And it's probably A.O.K. with your boss, that you have children.
But even if it is not ok with the boss or your colleagues, what is the cost of bending yourself into a pretzel to edit what you share about your kids, your spouse and your life outside the office?
Clearly, they know you have a family.
There's that picture on your desk of a chocolate covered 6-year old girl with a grin that accentuates the fact that she has been keeping the tooth fairy mighty busy lately. But maybe she's your niece?
And of course, you were pregnant approximately 6 years ago. Some of your colleagues still remember you working in heels until the day before you gave birth.
They secretly marveled that you were a kind of super woman; charging into the office with the stamina of a thoroughbred fueled by a commitment to work, lots of donuts (ah cravings) and an underlying fear that if you slowed down at all -- you would become irrelevant and replaceable.
Then came the baby -- and like the champion you are, you bounced right back. Got the body in shape and were able to squeeze into those pre-baby clothes within three months or so. Yes there were a few new bulges, but you were set on getting back into those &%#% slacks -- and so you did.
From that point on you have been careful not to call attention to the fact that you have a rock star kid or that at times, she will need you between 9 and 5. Do you remember getting the call from school that they had found lice in her hair? You drove across town to get her and bring her back to the office just in time for that all important meeting in the office conference room.
And as you strolled back into the office wishing you could tuck her adorableness into your giant briefcase, you wondered what people might think. If the boss walked by to see her sitting at your desk and doodling, would he question your loyalty and dedication?
Maybe so -- but maybe not. And how much stress and energy is it worth to be concerned?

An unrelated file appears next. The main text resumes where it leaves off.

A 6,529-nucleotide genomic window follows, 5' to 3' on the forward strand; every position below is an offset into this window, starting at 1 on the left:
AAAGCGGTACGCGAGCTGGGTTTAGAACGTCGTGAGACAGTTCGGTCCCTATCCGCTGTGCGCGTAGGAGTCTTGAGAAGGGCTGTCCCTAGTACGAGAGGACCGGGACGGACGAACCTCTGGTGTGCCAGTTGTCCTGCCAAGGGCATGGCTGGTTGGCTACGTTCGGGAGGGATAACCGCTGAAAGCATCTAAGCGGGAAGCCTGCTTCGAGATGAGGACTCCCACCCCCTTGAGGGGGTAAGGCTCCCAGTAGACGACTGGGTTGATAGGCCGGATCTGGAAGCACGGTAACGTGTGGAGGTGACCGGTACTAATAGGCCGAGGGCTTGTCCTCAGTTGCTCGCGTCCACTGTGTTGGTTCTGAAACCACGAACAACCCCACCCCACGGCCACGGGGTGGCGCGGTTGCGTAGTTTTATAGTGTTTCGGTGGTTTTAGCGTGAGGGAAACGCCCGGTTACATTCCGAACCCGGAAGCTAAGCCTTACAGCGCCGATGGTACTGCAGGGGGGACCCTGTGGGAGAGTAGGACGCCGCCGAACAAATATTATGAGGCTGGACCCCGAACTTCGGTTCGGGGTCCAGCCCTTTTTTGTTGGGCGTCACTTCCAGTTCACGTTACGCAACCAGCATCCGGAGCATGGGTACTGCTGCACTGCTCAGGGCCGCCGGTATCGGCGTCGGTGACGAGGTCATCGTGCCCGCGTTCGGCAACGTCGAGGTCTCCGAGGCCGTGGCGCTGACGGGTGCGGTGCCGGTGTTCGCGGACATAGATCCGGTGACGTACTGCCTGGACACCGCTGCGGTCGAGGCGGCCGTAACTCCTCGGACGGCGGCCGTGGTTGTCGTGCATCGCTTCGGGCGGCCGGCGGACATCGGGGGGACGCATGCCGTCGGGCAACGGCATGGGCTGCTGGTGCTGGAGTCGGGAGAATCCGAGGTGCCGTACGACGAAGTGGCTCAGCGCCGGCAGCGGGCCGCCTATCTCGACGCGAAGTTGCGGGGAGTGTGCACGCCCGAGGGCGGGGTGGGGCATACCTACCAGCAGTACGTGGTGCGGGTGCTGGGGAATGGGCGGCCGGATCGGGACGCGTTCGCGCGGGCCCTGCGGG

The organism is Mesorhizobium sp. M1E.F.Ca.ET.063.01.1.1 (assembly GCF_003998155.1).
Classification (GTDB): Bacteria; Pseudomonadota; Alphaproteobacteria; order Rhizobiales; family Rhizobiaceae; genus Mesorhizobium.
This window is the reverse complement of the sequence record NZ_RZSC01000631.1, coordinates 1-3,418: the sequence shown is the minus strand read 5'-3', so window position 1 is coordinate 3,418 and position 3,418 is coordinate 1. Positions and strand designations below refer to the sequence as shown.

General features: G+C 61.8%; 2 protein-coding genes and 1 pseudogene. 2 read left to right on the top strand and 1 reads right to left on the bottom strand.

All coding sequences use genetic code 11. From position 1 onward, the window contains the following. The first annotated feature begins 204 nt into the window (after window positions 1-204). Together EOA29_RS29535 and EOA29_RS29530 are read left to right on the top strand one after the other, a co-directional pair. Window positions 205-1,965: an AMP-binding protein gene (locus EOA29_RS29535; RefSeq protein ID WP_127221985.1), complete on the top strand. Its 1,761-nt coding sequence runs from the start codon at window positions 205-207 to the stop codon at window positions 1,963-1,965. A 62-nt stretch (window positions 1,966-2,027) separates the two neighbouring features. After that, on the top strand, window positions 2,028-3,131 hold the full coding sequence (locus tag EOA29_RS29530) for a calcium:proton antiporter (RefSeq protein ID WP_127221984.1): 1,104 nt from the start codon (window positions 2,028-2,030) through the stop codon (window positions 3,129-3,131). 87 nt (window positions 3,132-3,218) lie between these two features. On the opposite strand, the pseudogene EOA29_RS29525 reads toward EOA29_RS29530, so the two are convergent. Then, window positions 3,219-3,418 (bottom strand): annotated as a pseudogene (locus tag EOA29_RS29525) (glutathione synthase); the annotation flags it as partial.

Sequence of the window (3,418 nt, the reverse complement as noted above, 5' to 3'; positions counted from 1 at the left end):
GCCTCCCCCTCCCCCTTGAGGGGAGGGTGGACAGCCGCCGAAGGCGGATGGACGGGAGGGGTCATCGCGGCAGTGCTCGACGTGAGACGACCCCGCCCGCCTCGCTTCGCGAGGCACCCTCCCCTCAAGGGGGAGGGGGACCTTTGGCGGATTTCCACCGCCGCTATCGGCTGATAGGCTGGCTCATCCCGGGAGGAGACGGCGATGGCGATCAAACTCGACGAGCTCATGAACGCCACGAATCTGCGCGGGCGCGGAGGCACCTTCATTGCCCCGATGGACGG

No one wants a parent regaling them with each and every moment of a child's life, but how about sharing some key moments here and there that show you are a woman with a job, spouse, extended family, mortgage and yes, a child? What if you could be fully you, integrated you, work and home you, in the office?
It's true that some colleagues may not like it and might even accuse you of giving less than 100 percent to your work. But those colleagues are having those conversations already. And it says more about them, than about you.
Coach Me Quick Tips for a more Integrated You:
1. When you are asked what you did over the weekend, tell the truth. You attended six back to back soccer games in 110 degree heat -- and you loved every minute of it.
2. If your phone starts buzzing because the school is calling, tell the truth. Be authentic. In the long run, people who matter will appreciate and value you.
3. If you have to stay home because your child is sick, tell the truth. Your colleagues will be amazed by what you can achieve in between taking her temperature and changing her sheets.
4. If you feel that colleagues are judging you, realize that the more you are able to be comfortable with your situation, the more their judgement will fall away because it has no basis in reality.
5. Focus on all the energy you will gain by embracing and sharing you, more fully. Being professional doesn't mean leaving half of yourself at home.
In fact, when you share yourself in a more integrated way, you may find that you have more room for creative ideas and professional momentum. Promotion anyone?